The region has interesting sites including 18th century churches and abandoned tobacco and sugar plantations. One of the best dive sites in the eastern Caribbean is the Sandy Point National Marine Park.
Saint Thomas Middle Island
Saint Thomas Middle Island has a coastline of black sand beaches and cliffs. The parish's many historical sites make tourism its primary industry. A famous landmark is the UNESCO World Heritage Site Brimstone Hill Fortress, the largest British fort in the Eastern Caribbean.
Old Town Road is the oldest English town in the Caribbean, and the first English capital of St Kitts. The Manhattan House, once used as a warehouse, is now the site of the Manhattan Gardens Restaurant, a well-known fine dining establishment.
Trinity Palmetto Point
Trinity Palmetto Point has many affluent communities, particularly in its capital Palmetto Point and in Mattingley, Hummingbird, and West Farm, due to proximity to the capital, Basseterre, and the two leading universities in West Farm, with their growing student population.
The coast is lined with a dramatic backdrop of sheer cliffs that span the entire coast of the parish. Two of the largest forts can also be found along the coast – Bloody Point and Palmetto Point.
Due to its close location to the island’s capital, yet away from the bustle, the parish has become a popular choice for the island’s wealthy to reside. Popular communities such as Mattingley Heights' enjoy spectacular views of Nevis, the Caribbean Sea, the Basseterre region, or the South East Peninsula.
There is a high demand for property from professors and students within the parish, as it is home to three universities – the Robert Ross Nursing University, the Ross University School of Veterinary Medicine and the University of Medicine and Health Sciences (St. Kitts.).
With tourism also driving people to the region, there is a high demand for quality property within the parish.
Saint James Windward
The largest parish, but the least populated, with small villages separated by dry scrub. Attractions include: Newcastle Beach/Bay, a popular snorkelling spot at the northern-most tip of Nevis, with a soft white sand beach.
Some of the best beaches are located to the northern and western shores of Nevis, and the Saint James Windward parish hosts, ‘Lovers Beach’ which is hidden from the road and has a castaway appeal with no facilities.
Nisbet Plantation Beach is the only plantation inn on a white sand beach, with a beautifully restored 18th century Great House, and thirty-six charming cottages. Nisbet Plantation Beach Club was named the Best Luxury Hotel in the Caribbean and Latin America in the 2008 Tripadvisor Travellers’ Choice Awards.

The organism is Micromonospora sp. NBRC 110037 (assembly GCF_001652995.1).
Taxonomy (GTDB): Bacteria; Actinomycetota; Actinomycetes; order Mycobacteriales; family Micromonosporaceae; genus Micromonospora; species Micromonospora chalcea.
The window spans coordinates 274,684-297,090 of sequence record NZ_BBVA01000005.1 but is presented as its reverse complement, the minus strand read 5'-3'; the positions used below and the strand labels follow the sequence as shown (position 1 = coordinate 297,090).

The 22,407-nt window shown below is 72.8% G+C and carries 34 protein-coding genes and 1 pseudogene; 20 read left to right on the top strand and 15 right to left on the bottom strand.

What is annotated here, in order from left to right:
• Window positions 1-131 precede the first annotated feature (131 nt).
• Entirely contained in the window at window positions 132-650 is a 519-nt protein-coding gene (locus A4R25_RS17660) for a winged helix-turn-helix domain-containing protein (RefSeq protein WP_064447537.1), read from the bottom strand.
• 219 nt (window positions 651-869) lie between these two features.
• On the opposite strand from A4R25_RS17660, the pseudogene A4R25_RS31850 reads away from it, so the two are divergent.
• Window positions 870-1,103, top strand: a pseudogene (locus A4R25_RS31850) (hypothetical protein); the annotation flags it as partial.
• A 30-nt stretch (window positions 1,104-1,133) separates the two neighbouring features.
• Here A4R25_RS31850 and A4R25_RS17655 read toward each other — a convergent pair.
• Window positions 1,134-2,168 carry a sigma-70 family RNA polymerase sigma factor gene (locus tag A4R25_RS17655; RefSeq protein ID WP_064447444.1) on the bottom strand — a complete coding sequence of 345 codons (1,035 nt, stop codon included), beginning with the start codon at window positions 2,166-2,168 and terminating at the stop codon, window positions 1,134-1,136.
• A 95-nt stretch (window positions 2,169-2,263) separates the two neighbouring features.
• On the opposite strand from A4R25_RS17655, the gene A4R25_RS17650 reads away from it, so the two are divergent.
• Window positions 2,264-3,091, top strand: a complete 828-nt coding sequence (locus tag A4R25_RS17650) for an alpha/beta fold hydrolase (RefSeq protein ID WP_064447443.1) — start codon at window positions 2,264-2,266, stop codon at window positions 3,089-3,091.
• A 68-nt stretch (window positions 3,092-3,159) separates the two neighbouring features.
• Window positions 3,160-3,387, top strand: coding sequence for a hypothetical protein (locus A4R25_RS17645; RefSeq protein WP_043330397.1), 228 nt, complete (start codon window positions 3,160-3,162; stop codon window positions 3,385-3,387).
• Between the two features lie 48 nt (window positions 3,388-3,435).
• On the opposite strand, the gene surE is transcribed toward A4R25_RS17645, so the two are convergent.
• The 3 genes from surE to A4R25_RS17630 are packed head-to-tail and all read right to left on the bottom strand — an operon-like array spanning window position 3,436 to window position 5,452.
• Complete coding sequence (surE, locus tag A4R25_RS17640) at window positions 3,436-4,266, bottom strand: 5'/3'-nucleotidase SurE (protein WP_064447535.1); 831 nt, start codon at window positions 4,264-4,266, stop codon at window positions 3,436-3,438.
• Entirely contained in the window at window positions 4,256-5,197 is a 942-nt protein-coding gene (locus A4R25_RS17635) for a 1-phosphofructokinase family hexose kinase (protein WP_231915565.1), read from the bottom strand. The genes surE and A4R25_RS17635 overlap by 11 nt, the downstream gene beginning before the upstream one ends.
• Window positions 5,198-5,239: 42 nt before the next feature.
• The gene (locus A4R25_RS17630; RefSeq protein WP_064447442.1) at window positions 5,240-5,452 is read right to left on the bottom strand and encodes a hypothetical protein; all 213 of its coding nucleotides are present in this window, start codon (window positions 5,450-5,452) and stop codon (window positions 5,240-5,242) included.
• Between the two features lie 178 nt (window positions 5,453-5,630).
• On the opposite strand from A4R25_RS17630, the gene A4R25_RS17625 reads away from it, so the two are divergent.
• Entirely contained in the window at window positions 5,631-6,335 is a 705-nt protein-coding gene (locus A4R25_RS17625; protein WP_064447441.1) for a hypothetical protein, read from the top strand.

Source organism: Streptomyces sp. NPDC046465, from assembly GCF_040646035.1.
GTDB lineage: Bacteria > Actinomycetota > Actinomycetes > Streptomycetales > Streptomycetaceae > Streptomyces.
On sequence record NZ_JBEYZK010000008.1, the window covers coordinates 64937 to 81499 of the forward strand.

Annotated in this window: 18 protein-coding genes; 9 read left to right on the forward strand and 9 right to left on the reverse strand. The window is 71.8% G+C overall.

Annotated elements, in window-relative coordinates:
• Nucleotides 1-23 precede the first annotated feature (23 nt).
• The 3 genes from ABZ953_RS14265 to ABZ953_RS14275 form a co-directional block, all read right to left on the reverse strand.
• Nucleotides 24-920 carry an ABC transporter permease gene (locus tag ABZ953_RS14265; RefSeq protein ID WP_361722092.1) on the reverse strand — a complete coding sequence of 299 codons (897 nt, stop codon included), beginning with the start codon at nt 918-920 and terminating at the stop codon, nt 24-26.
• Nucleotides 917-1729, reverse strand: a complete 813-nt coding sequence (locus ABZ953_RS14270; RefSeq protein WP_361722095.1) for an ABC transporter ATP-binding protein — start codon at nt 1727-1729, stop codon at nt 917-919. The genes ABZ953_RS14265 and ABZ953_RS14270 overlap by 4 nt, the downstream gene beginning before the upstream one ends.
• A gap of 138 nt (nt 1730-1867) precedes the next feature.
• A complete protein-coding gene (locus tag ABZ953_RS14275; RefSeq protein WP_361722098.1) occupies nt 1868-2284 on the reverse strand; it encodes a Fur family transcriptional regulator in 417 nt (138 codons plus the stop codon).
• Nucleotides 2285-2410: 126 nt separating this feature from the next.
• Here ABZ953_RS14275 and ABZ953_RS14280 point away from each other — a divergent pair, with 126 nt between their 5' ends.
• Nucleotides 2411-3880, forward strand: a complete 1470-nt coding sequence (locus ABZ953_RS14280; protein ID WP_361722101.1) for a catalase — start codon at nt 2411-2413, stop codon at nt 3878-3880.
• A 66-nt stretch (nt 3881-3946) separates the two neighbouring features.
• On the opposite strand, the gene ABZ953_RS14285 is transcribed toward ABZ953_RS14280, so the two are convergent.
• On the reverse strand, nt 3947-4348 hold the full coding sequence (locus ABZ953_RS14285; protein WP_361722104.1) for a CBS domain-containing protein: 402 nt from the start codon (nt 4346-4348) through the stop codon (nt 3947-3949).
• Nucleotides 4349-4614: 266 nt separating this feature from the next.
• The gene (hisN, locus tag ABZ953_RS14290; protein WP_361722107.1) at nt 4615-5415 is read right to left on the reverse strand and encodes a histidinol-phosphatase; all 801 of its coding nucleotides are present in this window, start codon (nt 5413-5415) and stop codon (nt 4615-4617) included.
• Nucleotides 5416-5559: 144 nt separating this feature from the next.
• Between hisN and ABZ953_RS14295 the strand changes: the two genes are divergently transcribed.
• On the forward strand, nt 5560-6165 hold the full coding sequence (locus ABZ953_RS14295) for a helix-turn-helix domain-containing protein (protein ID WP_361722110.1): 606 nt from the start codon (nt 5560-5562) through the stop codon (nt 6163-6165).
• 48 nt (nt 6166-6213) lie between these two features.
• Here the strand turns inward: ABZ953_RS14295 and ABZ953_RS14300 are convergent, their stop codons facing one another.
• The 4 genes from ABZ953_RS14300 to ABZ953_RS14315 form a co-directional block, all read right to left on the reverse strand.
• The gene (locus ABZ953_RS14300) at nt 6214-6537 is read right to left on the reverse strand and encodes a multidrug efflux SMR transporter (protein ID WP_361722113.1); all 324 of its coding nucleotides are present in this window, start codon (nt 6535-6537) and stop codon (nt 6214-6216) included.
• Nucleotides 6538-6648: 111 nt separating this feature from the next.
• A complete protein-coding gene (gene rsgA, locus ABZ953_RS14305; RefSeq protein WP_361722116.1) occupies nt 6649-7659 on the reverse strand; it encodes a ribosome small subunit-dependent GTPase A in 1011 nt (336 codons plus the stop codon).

Saint George Gingerland
The Saint George Gingerland Parish is commonly referred to as “Gingerland” named after the valuable ginger crop that formally grew there. With fertile soil and good rainfall, the parish supplies most of Nevis with fresh fruits and vegetables.
Tourism is also important to the region, with the island’s well attended racetrack hosting monthly horse races and old plantation buildings transformed into quirky guest accommodation.
Saint John Figtree
Located to the south west of Nevis, the Saint John Figtree Parish is most well-known for the parish church, in which the registration of the marriage between young Nevisian plantation family widow Frances Nisbet and Horatio Nelson was carried out in 1787, when Nelson was a young sea captain. Originally built in the 1680’s, the churchyard has many gravestones dating back to the 17th Century.
Most of the coastline of this parish comprises cliffs and small beaches, however many of them are not easily accessible.
Saint Paul Charlestown
Saint Paul Charlestown is Nevis' smallest parish, but it holds Charlestown, the seat of the island's government, as well as hosting Charlestown - the capital of the island. This parish is the most important on Nevis and most of the island's main businesses are located here.
The city was the birthplace of Alexander Hamilton, the famous statesman who framed the U.S. Constitution. His residence now houses the Museum of Nevis History and the Nevis Island Administration Assembly Room.
Pinney's Beach close to Charlestown is Nevis' longest beach, stretching for three and a half miles along the coast. Tall coconut palms tower over the golden sand that meets calm blue waters. The Narrows and St Kitts are wonderfully viewed across it.
Another popular attraction within the region is Golden Rock Estate. A restored sugar plantation at the foot of the rainforest, the estate covers 100 acres of lush tropical gardens as well as a luxury hotel. The Golden Rock Estate now contains intimate cottages surrounding a garden courtyard filled with orchids and bougainvillea and apparently has the best rum punch in the Caribbean.
Saint Thomas Lowland
Nestled next to Saint Paul Charlestown is the Saint Thomas Lowland parish, which boasts palm-tree lined sandy beaches as well as the continuation of the 3-mile long Pinney’s Beach – which is often considered the best on the islands. Beyond the sandy coastline there are several small lagoons to be explored, including the freshwater lagoon of Nelson’s Spring.
Saint Thomas Lowland parish boasts some of the islands most important hotel developments, including the Four Seasons Resort, Nevis. The region is largely driven by tourism, which is vital to the federation’s economy.